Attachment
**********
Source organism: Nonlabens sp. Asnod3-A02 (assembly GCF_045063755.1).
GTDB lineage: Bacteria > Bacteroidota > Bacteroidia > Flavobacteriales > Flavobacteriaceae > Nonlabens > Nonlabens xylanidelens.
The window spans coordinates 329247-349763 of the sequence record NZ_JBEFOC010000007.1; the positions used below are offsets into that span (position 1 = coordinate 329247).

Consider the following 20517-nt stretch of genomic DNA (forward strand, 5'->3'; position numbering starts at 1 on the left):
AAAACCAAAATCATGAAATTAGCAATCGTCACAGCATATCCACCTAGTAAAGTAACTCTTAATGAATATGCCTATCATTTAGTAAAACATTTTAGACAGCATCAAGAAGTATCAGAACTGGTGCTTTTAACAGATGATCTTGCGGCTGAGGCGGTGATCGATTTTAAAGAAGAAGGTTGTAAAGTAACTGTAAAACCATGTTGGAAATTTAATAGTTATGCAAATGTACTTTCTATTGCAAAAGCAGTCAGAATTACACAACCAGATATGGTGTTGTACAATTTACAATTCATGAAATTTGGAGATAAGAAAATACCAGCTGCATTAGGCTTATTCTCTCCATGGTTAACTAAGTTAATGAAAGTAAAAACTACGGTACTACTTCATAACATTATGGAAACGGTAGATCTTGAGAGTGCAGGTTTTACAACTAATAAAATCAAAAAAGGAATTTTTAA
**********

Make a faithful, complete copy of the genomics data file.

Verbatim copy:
Source organism: Nonlabens sp. Asnod3-A02 (assembly GCF_045063755.1).
GTDB lineage: Bacteria > Bacteroidota > Bacteroidia > Flavobacteriales > Flavobacteriaceae > Nonlabens > Nonlabens xylanidelens.
The window spans coordinates 329247-349763 of the sequence record NZ_JBEFOC010000007.1; the positions used below are offsets into that span (position 1 = coordinate 329247).

Consider the following 20517-nt stretch of genomic DNA (forward strand, 5'->3'; position numbering starts at 1 on the left):
AAAACCAAAATCATGAAATTAGCAATCGTCACAGCATATCCACCTAGTAAAGTAACTCTTAATGAATATGCCTATCATTTAGTAAAACATTTTAGACAGCATCAAGAAGTATCAGAACTGGTGCTTTTAACAGATGATCTTGCGGCTGAGGCGGTGATCGATTTTAAAGAAGAAGGTTGTAAAGTAACTGTAAAACCATGTTGGAAATTTAATAGTTATGCAAATGTACTTTCTATTGCAAAAGCAGTCAGAATTACACAACCAGATATGGTGTTGTACAATTTACAATTCATGAAATTTGGAGATAAGAAAATACCAGCTGCATTAGGCTTATTCTCTCCATGGTTAACTAAGTTAATGAAAGTAAAAACTACGGTACTACTTCATAACATTATGGAAACGGTAGATCTTGAGAGTGCAGGTTTTACAACTAATAAAATCAAAAAAGGAATTTTTAA